Argon argon dating
This is truly a case of the blind leading the blind!! B., 1969, '40Ar/36Ar Analyses of Historic Lava Flows,' Earth Planet. Harrison, 1999, Geochronology and Thermochronology by the 40Ar/39Ar Method, Oxford University Press, New York.Thus this data is strongly supportive of mainstream geology.' [author's emphasis] As discussed at Ar-Ar Dating Assumes There is No Excess Argon? 49), the ONLY sample of the 26 that had significant excess argon also had very noticeable xenoliths (older rock contaminants that were incorporated into the magma as it rose through the Earth to the surface). Lanphere, 1969, Potassium-Argon Dating, Freeman, San Francisco. Furthermore, as discussed in Funkhouser and Naughton (1968, p. And in 25 times out of 26 tests there is no excess argon or there is so little excess argon that it will make only a tiny error, if any, in the final date for rocks millions of years old. Thus Dalrymple’s data is not consistent with a young Earth whatsoever. The 5 samples with excessively old K-Ar dates include a Hualalai basalt from Hawaii (K-Ar 'dates' of 1.05 and 1.19 million years; the basalt erupted in 1800-1801 AD), two Mt.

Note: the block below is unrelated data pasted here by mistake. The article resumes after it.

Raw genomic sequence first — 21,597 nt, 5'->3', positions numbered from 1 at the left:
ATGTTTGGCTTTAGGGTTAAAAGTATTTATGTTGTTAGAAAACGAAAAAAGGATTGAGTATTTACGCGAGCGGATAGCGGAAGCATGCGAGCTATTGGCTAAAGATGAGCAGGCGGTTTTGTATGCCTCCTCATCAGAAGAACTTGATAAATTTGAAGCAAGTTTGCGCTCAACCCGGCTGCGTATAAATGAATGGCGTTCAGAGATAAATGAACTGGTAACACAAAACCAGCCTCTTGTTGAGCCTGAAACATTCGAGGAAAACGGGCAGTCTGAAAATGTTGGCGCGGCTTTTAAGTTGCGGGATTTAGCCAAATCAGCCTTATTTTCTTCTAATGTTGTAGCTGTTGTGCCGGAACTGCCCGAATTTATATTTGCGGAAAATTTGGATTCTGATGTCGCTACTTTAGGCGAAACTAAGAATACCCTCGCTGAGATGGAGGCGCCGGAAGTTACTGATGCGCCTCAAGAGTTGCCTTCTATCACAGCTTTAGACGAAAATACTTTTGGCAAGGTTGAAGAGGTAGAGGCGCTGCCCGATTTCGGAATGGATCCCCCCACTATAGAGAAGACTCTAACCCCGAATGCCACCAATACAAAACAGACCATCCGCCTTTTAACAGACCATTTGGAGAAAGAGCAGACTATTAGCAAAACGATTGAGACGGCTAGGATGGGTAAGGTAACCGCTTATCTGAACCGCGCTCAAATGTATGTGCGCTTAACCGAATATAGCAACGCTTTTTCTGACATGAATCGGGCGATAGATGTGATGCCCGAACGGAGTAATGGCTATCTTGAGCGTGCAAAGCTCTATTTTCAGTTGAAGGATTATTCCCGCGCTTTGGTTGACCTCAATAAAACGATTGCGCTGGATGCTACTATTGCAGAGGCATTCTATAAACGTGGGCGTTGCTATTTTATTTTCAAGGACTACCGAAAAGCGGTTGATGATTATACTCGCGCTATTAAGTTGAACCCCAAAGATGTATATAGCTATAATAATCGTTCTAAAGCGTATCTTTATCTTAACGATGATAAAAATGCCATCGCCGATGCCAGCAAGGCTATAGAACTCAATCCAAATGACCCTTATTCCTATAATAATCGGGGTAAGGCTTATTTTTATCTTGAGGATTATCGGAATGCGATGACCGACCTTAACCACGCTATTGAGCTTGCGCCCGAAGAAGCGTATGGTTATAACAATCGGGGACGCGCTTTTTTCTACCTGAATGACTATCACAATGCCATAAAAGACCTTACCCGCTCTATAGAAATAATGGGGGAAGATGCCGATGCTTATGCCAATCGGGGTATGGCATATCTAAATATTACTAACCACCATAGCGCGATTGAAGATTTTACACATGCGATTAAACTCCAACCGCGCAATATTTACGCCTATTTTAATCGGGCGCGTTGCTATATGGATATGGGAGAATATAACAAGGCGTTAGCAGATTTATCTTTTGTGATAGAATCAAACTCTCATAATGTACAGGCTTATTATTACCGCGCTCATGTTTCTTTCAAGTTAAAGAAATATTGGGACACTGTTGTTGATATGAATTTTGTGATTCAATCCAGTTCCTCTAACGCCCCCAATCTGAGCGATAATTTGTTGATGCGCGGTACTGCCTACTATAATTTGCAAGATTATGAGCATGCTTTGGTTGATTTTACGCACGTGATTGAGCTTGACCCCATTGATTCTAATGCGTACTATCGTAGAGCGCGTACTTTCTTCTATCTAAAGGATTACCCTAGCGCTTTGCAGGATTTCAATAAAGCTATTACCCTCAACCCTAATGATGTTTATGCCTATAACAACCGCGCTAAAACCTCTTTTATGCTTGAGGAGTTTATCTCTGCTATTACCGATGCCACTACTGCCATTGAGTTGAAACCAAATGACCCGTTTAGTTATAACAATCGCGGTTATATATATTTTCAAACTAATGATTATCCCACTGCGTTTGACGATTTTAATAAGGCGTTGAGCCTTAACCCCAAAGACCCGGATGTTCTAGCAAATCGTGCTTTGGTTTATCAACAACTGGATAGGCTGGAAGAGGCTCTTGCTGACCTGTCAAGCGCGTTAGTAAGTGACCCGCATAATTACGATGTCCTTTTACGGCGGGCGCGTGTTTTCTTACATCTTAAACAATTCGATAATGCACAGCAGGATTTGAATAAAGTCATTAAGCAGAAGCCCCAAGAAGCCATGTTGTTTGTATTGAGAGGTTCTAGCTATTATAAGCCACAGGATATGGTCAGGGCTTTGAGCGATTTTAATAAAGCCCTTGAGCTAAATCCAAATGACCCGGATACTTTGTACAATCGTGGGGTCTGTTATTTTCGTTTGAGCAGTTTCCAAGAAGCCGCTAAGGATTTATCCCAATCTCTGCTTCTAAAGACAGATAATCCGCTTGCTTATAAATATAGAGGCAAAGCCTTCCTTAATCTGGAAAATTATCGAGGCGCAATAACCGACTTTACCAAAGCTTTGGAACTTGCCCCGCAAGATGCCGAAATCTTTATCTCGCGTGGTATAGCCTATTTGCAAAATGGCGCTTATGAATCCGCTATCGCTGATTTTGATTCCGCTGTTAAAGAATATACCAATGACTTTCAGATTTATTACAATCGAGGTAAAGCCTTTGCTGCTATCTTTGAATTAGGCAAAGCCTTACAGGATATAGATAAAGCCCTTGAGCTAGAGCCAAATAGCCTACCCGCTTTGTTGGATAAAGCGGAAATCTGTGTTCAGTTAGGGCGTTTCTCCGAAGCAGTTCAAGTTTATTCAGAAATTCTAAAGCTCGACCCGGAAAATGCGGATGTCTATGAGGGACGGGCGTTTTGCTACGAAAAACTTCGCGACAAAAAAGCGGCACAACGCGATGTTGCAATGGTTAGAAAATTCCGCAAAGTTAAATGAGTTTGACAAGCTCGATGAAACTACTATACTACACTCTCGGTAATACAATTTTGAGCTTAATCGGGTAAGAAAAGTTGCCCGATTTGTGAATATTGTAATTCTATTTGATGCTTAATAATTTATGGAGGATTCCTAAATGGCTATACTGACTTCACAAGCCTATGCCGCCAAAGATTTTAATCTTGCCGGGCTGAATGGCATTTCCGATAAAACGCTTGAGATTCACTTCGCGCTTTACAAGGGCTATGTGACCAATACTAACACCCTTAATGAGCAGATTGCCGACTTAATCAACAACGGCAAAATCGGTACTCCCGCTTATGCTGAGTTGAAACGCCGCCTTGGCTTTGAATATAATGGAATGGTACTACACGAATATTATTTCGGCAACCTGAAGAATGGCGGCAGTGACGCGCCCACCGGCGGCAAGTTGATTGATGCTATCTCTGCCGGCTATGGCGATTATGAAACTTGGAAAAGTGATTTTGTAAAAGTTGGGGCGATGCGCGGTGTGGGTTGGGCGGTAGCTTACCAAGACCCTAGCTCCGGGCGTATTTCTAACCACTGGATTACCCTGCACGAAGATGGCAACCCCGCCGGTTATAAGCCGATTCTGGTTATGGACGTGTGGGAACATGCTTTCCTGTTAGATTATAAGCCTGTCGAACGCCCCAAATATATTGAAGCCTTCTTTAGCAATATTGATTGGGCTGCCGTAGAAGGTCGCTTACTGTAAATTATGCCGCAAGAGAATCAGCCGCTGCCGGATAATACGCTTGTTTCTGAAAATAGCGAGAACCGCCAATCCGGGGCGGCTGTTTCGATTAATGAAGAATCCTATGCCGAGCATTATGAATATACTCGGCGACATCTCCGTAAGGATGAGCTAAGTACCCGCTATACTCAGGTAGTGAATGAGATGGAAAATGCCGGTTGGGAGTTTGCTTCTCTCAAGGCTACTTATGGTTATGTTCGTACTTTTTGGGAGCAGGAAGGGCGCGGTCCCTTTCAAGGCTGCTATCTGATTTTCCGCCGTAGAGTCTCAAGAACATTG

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4603), once the xenoliths were removed, the remaining matrix provided an expected date of 'zero years' (also see: Fresh Lava Dated as 22 Million Years Old).
As further discussed in Dalrymple and Lanphere (1969, p. 91-92), Dalrymple concludes that excess argon is rare in volcanic rocks. B., 1991, The Age of the Earth, Stanford University Press, Stanford, California, USA.
Indeed, if Dalrymple’s data is representative, 3 times out of 26 the K-Ar method will give a too young date (though by only an extremely trivial amount for a rock that is really millions of years old).
The one case that would have produced a significant error, the Hualalai flow in Hawaii, was expected (see the previous essay). Naughton, 1968, 'Radiogenic Helium and Argon in Ultramafic Inclusions from Hawaii,' J.